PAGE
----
Robing has been caring for his mother, Sally, who was diagnosed with dementia at the age of 62. He shares his journey in caring for his mum, managing his wellbeing, and why community support is crucial in supporting caregivers.
By Robing Ng, Edited by Suhaana Khanna
Being a caregiver is a tough, stressful and long journey, to say the least. No words can really paint the picture or describe what one goes through in caring for persons with dementia. Every story is different. However, one thing that I hope family and caregivers can take away is that to treasure the available time with your loved ones.
It is a tedious and painful process for both parties, but one must remember that people with dementia also don’t wish to be in such a situation. Whatever they say or do to you, is beyond them. So treasure the moment with them.
“My journey with my mother’s dementia began in a way that I had never expected. In 2009, my mother suffered from multiple anxiety attacks, with symptoms similar to that of a heart attack or stroke. We were confused as to what was happening, but after several medical assessments she was cleared from the hospital of both of these conditions.”
Pacing yourself in the journey
The geriatrician gave my mum a timeline of around 3-5 years left when she was first diagnosed. That’s not a lot – but that also means a solid 3-5 years of caring for someone 24/7.
If one suffers from burnout, take a break. If you have no one to help, get help from the doctors, nurses and medical social workers. They can help to find respite care for your loved ones.
The impact of caregiving on my personal relationships
When caring for mum, I tried to rush home daily, and to spend my weekends with her so my dad would have a break. However, this impacted my relationship with my ex-girlfriend as we often quarrelled over my mother’s situation.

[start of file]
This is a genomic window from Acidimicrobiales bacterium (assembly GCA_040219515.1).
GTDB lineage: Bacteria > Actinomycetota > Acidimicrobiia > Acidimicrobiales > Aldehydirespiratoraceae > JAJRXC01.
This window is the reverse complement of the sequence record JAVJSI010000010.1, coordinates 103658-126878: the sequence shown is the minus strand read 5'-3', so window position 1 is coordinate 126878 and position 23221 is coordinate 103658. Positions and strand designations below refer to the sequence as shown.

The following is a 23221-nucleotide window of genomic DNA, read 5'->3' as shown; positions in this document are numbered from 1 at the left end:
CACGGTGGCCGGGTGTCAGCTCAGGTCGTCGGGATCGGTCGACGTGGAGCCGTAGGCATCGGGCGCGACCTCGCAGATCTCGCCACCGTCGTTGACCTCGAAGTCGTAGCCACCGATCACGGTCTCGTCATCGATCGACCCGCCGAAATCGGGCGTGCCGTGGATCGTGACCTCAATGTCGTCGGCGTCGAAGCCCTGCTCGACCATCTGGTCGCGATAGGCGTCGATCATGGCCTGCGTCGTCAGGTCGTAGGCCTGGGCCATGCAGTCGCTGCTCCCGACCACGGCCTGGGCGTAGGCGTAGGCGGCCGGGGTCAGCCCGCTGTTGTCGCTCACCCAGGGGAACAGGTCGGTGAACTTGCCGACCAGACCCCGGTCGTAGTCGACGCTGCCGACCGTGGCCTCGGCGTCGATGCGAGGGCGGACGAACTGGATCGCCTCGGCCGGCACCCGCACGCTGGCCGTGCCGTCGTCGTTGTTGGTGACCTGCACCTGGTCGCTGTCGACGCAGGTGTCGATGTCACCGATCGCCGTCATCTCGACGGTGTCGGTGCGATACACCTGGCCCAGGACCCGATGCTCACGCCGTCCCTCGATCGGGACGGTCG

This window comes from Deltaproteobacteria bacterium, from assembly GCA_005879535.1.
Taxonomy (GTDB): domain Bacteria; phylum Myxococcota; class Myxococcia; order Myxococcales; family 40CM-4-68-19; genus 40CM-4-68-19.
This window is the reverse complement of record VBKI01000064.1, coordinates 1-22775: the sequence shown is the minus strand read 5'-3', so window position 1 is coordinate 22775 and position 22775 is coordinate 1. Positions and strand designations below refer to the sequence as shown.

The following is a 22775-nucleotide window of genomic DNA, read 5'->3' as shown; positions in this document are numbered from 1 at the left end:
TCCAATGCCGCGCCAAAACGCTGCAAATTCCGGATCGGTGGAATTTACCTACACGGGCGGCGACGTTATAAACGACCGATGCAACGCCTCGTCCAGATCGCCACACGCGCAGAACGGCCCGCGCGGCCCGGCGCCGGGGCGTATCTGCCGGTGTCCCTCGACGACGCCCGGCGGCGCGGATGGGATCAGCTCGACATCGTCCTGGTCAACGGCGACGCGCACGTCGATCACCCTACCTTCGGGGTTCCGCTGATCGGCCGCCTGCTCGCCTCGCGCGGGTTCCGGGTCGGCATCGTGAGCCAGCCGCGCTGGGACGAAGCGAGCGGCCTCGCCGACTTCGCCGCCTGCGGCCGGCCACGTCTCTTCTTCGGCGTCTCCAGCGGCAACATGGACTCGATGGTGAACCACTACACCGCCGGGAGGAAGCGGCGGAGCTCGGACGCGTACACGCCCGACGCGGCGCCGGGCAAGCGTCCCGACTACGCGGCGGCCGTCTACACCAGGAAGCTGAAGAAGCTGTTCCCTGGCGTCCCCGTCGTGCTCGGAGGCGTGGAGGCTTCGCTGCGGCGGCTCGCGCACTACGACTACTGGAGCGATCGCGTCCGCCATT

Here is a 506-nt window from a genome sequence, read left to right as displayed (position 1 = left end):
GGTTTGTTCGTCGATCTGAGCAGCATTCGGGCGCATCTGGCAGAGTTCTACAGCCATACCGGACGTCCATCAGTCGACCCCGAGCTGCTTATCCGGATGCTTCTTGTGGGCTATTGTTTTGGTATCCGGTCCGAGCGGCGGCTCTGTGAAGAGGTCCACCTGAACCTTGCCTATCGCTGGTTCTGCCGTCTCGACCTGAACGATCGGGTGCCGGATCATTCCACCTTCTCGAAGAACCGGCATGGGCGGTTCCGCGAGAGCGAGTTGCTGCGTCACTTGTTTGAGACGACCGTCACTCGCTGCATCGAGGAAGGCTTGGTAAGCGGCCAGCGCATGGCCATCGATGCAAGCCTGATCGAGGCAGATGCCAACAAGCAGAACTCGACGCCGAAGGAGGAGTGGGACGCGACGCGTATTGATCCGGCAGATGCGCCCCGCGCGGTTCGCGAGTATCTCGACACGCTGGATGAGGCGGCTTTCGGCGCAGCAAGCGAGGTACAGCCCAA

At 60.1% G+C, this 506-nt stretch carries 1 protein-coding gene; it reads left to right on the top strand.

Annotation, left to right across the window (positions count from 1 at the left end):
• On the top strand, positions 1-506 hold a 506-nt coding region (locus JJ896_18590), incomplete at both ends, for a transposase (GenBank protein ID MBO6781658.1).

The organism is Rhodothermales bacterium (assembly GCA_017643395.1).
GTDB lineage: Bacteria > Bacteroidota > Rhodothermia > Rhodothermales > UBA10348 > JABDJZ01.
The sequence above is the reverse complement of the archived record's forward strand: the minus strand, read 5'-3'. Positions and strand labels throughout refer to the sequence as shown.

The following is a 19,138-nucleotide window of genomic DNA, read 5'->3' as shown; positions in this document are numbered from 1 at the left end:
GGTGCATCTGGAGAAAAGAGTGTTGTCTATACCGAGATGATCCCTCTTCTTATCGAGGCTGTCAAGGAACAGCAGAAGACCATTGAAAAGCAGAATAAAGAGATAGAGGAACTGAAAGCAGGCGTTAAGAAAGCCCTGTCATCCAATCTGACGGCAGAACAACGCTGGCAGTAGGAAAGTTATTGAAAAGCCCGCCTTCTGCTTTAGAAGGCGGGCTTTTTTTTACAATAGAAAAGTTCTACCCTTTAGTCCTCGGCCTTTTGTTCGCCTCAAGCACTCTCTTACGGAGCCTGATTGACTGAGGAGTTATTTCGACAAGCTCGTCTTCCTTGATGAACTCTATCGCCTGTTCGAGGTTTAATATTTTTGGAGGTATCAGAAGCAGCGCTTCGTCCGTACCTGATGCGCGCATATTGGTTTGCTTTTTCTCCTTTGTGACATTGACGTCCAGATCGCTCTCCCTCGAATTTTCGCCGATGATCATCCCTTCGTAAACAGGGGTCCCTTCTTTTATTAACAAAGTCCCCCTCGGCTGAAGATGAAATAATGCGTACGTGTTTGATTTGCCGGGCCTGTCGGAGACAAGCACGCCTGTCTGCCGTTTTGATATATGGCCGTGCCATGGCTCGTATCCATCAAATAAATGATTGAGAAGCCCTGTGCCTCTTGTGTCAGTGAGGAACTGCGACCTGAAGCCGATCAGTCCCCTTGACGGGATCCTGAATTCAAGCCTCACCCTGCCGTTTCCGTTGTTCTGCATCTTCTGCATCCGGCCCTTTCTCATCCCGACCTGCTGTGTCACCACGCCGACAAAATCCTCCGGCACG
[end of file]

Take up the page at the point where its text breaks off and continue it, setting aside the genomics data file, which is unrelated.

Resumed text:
During my mother’s fifth and sixth year (after diagnosis), she also had difficulty sleeping. It would take her about an hour to two before she fell into deep sleep, so I had to sit by her in the room and coax her to sleep, just as she did when I was a child. I do have a younger brother, but he has a family and work commitments, thus the responsibility falls on me.
“Dementia is not just a medical condition for the clinical team and family to take care. The community has a role to play. In living with persons with dementia, one has to be mindful, tactful and careful.”
More than just a medical condition
Dementia is not just a medical condition for the clinical team and family to take care. The community has a role to play. In living with persons with dementia, one has to be mindful, tactful and careful.
More often than not, we read from newspapers and social media that a senior has gone missing for days and family members are looking high and low for them.
In the past, when we see a senior who looks lost, we would probably call the police. And the police officers would probably lead them to the police station or bring them to the hospital. However, we must be mindful that the elderly would likely resist and become anxious, possibly even violent.
We all need to step up and play a role
If we are trained and understand how to interact with persons living with dementia, which most police officers are now, chances are that one will be more tactful and careful when communicating with them.
The Forget Us Not initiative by the Lien Foundation and the recent dementia-awareness programme launched in Yishun is a great way to get more people involved. This is a great initiative and should be introduced across Singapore.
Awareness in the community at-large (retailers, hawkers) should be raised on how to live with people with dementia in a community. The benefits will be received by the entire community. One must be mindful and informative to society as a whole.
This feature is part of the Singapore Mental Health Film Festival 2019. Catch Much Too Young followed by a panel discussion on the topic of young caregivers for persons with dementia. The session will be joined by Robing Ng.
With dementia hitting individuals at a younger age where they are in the prime of their career and family, financial and emotional strains are often amplified. However, the strains faced by these young families are often overlooked. The film powerfully demonstrates how this disease not only affects the person diagnosed and the primary caregiver, but how it takes a toll on the family and someone in the prime of their lives – the children caregivers.